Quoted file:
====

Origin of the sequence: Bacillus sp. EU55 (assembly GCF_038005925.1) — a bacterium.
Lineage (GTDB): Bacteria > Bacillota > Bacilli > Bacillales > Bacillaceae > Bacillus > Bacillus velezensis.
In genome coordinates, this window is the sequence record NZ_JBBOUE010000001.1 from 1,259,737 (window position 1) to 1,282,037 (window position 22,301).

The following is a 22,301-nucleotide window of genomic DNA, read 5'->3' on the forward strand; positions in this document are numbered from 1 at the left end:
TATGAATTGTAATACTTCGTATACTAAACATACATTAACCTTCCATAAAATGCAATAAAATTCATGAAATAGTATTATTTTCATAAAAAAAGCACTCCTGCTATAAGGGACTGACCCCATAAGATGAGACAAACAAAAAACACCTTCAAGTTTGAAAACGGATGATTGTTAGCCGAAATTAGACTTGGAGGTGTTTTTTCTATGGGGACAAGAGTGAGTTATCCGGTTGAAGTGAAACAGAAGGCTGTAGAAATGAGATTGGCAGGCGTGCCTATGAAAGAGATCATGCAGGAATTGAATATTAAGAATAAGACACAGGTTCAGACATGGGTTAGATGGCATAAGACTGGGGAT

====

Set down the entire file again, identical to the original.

Origin of the sequence: Bacillus sp. EU55 (assembly GCF_038005925.1) — a bacterium.
Lineage (GTDB): Bacteria > Bacillota > Bacilli > Bacillales > Bacillaceae > Bacillus > Bacillus velezensis.
In genome coordinates, this window is the sequence record NZ_JBBOUE010000001.1 from 1,259,737 (window position 1) to 1,282,037 (window position 22,301).

The following is a 22,301-nucleotide window of genomic DNA, read 5'->3' on the forward strand; positions in this document are numbered from 1 at the left end:
TATGAATTGTAATACTTCGTATACTAAACATACATTAACCTTCCATAAAATGCAATAAAATTCATGAAATAGTATTATTTTCATAAAAAAAGCACTCCTGCTATAAGGGACTGACCCCATAAGATGAGACAAACAAAAAACACCTTCAAGTTTGAAAACGGATGATTGTTAGCCGAAATTAGACTTGGAGGTGTTTTTTCTATGGGGACAAGAGTGAGTTATCCGGTTGAAGTGAAACAGAAGGCTGTAGAAATGAGATTGGCAGGCGTGCCTATGAAAGAGATCATGCAGGAATTGAATATTAAGAATAAGACACAGGTTCAGACATGGGTTAGATGGCATAAGACTGGGGAT